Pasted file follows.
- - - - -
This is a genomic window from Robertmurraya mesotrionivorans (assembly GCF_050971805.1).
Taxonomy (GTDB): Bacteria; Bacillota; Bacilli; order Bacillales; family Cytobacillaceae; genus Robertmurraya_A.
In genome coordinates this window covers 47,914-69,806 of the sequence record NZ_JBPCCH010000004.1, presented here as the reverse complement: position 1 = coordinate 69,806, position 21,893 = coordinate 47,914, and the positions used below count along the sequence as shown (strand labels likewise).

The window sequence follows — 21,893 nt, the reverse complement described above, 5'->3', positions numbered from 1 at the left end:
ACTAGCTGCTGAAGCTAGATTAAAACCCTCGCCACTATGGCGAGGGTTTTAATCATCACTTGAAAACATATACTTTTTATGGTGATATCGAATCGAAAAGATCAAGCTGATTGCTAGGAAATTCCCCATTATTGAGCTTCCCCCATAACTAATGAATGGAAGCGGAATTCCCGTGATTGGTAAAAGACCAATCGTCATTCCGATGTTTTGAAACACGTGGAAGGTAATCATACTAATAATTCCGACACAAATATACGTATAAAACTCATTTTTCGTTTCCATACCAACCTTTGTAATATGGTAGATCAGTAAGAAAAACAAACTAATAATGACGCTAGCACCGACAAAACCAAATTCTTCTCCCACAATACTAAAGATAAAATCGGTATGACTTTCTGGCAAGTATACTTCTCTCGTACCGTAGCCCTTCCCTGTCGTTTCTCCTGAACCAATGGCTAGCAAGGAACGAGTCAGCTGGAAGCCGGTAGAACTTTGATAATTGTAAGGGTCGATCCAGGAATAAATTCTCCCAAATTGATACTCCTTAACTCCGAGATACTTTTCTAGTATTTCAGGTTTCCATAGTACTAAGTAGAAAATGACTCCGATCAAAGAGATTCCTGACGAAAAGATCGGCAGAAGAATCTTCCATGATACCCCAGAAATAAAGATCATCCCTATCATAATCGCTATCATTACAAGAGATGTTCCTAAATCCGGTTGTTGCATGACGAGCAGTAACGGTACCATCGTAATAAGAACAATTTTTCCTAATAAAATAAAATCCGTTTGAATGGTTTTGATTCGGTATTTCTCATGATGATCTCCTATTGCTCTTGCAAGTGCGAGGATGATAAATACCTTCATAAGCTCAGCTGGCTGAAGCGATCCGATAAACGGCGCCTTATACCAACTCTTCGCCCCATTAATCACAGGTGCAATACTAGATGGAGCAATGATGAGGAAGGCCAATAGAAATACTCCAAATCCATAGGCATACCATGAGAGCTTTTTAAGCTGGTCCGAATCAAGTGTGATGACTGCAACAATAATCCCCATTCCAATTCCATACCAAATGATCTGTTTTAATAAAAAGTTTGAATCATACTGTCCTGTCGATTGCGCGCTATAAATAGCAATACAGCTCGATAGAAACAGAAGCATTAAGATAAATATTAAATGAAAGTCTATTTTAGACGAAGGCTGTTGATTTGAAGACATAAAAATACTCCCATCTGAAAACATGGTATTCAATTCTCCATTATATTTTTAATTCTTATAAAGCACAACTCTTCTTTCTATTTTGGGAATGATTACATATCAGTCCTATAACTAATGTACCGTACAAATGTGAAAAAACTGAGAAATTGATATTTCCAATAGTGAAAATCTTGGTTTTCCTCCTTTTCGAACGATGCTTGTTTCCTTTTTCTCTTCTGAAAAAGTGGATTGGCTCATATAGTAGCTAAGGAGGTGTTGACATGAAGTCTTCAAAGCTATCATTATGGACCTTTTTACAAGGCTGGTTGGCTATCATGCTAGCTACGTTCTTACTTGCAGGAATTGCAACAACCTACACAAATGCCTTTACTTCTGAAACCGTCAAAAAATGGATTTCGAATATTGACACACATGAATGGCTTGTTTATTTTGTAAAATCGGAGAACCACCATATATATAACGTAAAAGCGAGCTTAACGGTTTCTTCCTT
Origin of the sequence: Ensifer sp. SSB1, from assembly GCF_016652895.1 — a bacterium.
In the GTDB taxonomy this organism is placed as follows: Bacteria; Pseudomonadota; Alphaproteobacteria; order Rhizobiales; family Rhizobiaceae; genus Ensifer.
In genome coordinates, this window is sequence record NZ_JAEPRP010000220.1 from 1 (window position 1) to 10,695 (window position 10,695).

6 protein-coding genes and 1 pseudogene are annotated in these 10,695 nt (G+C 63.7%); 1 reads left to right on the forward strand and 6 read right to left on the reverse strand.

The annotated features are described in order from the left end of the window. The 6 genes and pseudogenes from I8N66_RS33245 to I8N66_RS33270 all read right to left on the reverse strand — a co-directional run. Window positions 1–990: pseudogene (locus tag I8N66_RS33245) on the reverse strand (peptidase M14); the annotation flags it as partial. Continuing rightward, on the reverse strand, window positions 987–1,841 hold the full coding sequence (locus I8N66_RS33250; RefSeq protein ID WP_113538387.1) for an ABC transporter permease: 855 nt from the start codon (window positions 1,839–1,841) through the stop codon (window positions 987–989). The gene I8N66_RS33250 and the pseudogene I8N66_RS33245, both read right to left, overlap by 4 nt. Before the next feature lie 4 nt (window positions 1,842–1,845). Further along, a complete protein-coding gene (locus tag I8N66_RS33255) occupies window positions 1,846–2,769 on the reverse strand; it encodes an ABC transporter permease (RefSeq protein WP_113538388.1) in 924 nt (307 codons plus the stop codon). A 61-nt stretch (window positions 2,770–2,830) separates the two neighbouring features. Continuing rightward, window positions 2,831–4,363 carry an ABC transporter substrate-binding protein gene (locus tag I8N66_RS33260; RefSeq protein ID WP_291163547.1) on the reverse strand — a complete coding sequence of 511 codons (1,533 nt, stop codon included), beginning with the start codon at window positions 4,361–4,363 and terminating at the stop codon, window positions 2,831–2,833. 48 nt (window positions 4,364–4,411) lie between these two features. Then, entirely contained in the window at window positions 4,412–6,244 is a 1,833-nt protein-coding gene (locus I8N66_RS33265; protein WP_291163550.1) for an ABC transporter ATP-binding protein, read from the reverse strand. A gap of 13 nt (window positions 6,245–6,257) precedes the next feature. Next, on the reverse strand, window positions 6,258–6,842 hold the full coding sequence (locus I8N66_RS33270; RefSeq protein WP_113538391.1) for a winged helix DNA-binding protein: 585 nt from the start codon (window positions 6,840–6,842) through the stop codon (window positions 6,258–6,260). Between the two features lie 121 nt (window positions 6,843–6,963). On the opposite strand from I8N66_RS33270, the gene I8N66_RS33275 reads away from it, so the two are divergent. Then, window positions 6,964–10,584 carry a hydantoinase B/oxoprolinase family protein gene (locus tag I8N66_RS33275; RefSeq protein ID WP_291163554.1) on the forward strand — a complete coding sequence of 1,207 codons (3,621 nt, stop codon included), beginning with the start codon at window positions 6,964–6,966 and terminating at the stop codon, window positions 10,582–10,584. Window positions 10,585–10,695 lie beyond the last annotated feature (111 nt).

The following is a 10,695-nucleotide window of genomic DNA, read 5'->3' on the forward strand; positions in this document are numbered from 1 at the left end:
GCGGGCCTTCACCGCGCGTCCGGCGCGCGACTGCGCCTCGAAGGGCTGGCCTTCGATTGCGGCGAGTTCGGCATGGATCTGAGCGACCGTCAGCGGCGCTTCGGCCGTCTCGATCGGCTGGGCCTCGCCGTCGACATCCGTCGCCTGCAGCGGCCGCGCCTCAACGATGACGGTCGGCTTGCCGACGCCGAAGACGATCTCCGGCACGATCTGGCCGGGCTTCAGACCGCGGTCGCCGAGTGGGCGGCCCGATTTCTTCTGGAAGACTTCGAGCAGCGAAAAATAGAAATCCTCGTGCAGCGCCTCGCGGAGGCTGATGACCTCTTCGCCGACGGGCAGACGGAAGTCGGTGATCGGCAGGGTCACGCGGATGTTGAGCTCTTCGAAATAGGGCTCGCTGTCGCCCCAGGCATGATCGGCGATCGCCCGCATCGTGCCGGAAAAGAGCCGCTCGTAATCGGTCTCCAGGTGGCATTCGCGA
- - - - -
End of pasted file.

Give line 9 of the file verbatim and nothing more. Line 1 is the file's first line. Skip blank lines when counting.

6 protein-coding genes and 1 pseudogene are annotated in these 10,695 nt (G+C 63.7%); 1 reads left to right on the forward strand and 6 read right to left on the reverse strand.